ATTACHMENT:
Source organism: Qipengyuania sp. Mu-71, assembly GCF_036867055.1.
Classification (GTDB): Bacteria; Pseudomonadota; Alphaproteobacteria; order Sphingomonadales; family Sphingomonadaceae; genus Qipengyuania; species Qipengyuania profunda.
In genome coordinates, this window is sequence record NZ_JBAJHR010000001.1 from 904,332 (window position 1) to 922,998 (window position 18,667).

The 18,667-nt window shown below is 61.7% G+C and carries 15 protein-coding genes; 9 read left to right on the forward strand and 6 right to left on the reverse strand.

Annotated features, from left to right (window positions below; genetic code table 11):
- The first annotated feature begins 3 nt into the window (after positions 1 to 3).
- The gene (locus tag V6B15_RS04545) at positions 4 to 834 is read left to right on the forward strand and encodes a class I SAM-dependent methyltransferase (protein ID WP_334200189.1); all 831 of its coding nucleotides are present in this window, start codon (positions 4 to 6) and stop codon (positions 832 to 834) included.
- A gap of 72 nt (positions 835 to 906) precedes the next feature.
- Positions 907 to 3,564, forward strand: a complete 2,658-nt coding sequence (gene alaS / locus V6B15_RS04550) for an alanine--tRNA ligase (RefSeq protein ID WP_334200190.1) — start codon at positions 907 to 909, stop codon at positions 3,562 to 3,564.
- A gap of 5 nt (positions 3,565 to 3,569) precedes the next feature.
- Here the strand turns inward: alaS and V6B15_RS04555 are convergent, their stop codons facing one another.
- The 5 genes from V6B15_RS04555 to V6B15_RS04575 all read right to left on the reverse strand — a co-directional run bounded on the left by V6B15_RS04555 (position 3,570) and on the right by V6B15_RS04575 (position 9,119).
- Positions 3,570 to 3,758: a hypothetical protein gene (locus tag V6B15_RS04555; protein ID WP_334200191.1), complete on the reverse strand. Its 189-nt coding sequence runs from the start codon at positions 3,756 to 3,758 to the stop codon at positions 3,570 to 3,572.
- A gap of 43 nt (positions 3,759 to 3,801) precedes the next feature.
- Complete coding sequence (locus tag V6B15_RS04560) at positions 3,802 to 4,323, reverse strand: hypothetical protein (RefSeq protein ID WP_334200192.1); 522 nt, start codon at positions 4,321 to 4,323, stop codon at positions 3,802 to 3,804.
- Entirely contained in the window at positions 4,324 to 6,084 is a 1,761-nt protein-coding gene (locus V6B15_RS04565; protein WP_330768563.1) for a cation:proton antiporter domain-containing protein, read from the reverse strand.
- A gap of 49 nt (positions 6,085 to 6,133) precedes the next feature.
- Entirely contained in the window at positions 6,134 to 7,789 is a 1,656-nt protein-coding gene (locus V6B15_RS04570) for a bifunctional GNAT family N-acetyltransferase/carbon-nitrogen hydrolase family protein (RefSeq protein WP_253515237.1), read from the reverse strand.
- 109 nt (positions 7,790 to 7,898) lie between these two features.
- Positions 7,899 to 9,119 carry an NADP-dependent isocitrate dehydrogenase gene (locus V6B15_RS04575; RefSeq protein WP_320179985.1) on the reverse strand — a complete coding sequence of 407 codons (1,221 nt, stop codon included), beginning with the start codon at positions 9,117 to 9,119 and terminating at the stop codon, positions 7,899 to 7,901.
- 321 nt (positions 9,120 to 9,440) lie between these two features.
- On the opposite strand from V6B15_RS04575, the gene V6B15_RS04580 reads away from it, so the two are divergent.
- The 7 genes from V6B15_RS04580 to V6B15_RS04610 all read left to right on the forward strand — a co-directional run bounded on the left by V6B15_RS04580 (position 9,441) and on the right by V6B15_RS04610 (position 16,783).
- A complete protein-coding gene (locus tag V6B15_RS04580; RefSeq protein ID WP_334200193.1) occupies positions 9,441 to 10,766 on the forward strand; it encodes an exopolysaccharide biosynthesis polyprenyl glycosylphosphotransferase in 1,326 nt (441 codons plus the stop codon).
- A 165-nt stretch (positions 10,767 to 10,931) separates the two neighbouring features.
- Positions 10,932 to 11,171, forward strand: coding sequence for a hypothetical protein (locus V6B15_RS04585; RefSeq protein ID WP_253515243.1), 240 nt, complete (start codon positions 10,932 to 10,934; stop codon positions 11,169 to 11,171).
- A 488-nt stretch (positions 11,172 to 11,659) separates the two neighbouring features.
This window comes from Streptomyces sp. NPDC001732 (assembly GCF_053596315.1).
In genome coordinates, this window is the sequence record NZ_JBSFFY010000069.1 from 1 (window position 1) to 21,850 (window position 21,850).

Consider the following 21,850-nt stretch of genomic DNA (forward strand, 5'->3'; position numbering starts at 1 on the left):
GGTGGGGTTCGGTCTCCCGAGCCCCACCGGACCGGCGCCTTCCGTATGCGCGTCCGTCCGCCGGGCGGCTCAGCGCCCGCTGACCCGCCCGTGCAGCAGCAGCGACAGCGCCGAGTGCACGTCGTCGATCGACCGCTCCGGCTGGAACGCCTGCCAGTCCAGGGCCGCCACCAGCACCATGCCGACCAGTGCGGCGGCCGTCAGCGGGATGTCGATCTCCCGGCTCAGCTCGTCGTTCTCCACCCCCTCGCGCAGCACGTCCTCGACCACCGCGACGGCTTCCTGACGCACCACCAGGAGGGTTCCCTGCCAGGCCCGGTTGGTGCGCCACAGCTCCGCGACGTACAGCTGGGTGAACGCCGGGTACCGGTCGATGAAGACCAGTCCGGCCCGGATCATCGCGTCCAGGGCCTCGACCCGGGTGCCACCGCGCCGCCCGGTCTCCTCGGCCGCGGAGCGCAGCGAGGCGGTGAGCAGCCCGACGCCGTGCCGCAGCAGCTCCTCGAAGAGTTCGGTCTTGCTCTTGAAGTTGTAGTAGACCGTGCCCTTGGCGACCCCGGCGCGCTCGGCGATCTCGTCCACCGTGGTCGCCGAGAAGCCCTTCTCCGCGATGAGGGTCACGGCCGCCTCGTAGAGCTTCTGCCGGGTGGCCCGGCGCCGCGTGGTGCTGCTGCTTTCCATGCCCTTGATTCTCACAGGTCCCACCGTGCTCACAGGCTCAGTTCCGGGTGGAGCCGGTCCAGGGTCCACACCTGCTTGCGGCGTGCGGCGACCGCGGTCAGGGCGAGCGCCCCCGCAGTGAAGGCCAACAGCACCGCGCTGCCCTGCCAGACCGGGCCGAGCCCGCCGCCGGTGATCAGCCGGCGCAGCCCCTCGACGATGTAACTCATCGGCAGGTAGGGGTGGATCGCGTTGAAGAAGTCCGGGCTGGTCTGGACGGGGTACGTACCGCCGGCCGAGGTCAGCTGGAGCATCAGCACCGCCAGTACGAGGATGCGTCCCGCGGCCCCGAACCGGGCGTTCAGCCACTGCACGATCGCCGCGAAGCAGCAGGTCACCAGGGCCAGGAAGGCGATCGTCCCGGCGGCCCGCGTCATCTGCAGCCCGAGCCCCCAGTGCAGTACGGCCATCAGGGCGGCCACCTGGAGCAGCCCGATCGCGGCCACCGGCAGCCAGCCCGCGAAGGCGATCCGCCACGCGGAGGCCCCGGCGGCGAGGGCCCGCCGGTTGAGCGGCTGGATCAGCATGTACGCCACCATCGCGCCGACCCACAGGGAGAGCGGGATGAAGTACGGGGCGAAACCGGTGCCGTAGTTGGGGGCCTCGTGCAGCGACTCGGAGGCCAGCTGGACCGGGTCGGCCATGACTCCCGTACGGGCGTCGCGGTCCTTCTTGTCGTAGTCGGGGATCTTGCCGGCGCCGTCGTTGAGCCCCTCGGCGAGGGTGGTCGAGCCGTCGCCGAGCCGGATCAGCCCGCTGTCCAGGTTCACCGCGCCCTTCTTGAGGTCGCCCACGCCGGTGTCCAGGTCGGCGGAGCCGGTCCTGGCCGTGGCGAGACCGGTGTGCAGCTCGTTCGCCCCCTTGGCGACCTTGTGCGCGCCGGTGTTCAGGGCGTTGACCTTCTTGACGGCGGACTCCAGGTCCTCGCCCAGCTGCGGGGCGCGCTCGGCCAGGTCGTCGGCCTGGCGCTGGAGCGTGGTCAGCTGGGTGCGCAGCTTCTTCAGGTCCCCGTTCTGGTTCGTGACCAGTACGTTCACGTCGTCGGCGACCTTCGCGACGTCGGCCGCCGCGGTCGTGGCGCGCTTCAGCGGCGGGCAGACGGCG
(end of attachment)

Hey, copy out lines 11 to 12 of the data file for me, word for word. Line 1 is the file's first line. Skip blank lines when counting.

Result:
- Here the strand turns inward: alaS and V6B15_RS04555 are convergent, their stop codons facing one another.
- The 5 genes from V6B15_RS04555 to V6B15_RS04575 all read right to left on the reverse strand — a co-directional run bounded on the left by V6B15_RS04555 (position 3,570) and on the right by V6B15_RS04575 (position 9,119).